– Peggy

My suspicion is that you’re being charged for terminating the lease on the equipment. I would highly recommend that you read what you signed to get DirecTV service very carefully. You may not have signed a contract, but you had to have signed some sort of agreement in order to get the service at all.

Services like DirecTV that involve both programming contracts and equipment leases can be very challenging to get yourself out of. Unless you can hold up a copy of all documentation you signed and demonstrate that there is no lease arrangement with DirecTV, you’re likely fighting a losing battle. They make it difficult to get out of such arrangements on purpose, as people will often just continue the service to avoid the conflict. It’s a good business model, though not a customer-friendly one.

DirecTV buys ad space on The Simple Dollar, but I have no “sponsors.” No one alters a word that I say, and if they try, they’re quickly told to get lost.

Q3: Pay taxes or shore up?
My fiance and I currently moved back to the US after living abroad in England (myself for only 5 months, him: off and on for about 2 1/2 years). We’ve been back in the States since early October, and since then we’ve re-established a household and are rebuilding our savings. We currently have about $5200 in an emergency fund, and another $500 or so in various accounts for things like vet expenses and car maintenance. We own our car (share) and have a reasonable rent ($920/month) I believe strongly in saving as much as reasonably possible and have so far been able to put aside about half of all my income. I currently work full time as a teller for $12/hour. And, at 24, am starting to plan for (our) retirement. Both my finance and I don’t have any debt to our names.

My boyfriend works in the music industry, which generally yields a good windfall every few weeks that covers our rent and utilities. It’s sporadic work, so he sometimes moonlights as a graphic designer, bringing in a decent amount of freelance work. The problem is this: as he was back and forth so frequently between the US and England for 2 1/2 years, with modest pay, he hasn’t filed his taxes in 3 years. When I took a look at his tax situation a few days ago, I realized he would end up owing between $5000 and $6500 in taxes.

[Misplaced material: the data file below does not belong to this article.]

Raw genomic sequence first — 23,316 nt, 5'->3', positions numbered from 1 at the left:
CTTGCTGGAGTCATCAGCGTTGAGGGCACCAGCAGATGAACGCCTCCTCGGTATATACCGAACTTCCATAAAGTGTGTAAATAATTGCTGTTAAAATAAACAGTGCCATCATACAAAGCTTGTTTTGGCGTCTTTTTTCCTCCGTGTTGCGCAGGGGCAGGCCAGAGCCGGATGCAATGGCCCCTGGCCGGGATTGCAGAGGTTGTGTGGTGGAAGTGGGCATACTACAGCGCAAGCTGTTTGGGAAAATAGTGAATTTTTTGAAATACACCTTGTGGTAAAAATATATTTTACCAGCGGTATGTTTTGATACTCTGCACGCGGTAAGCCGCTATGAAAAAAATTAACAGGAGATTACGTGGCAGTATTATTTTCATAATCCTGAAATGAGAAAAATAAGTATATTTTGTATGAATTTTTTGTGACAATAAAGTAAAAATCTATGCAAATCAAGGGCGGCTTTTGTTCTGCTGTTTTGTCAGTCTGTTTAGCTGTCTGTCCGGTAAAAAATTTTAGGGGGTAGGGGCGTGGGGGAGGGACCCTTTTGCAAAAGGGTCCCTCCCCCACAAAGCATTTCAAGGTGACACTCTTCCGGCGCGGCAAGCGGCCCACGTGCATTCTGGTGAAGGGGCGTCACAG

My question is this: aside from the moral implications (I believe in paying taxes), would it be more fiscally prudent to risk another year not filing? I feel like another year will help us recoup from moving half a world away and also allow us time to bring in more income and reach our savings goals ($15,000 in emergency fund, start on both retirement funds). I feel like we’re currently crawling at a snail’s pace financially and I just don’t feel secure clearing out our savings accounts. We also both have low credit scores due to a lack of credit history and medical collection accounts, so I fear any loan we qualify for would come with a high interest rate.
– Lindsay

Playing games like this with the IRS is like playing Russian roulette.

Typically, when you earn money, it’s reported to the IRS. They keep track of what income should be reported for people. Their agents usually deal with the bigger fish and the easy-to-catch fish first, as the time invested for the reward makes more sense, but they do often eventually go after the small fish (which is what you guys are).

Should you not file? It’s a gamble. It’s not one I’d personally take. If I were you, I’d file and get the issue out of the way now when it’s relatively small.

Q4: Next steps
I feel like I’m at a crossroads in my financial planning and I’m not really sure what my next steps should be. For starters, I’m graduating next month with a Masters Degree in Counseling Psychology. I earned my masters at a costly private college because it was the only program in my area that would allow me to keep my current job and combined with undergrad, I have about 72K in student loans ( I only burrowed to cover tuition); all of which are currently in deferment. In the past year, I’ve finally become disciplined and managed to save $11,000 into my ING account. However, I’m not sure what to do next. Should I take a large chunk of this money (like half) and put it towards my student loan debt? I have no credit card debt or car loan debt and neither does my husband. Some people have also suggested investing a small amount ~1500 in gold and/or silver and putting the rest into a money market fund. Or would it be best to leave the bulk of this money alone as emergency money? I’m also planning a vacation to London for next year to visit family and would love to attend the opening ceremony at the summer Olympics while I’m there. This is something I’ve always dreamt of doing, but it would cost me approximately $654 for the tickets, which would be a complete splurge, but a lasting memory. My current salary is 55k. In my mind I feel that making a smart choice at this point would make a big difference for me in the future. What would you do?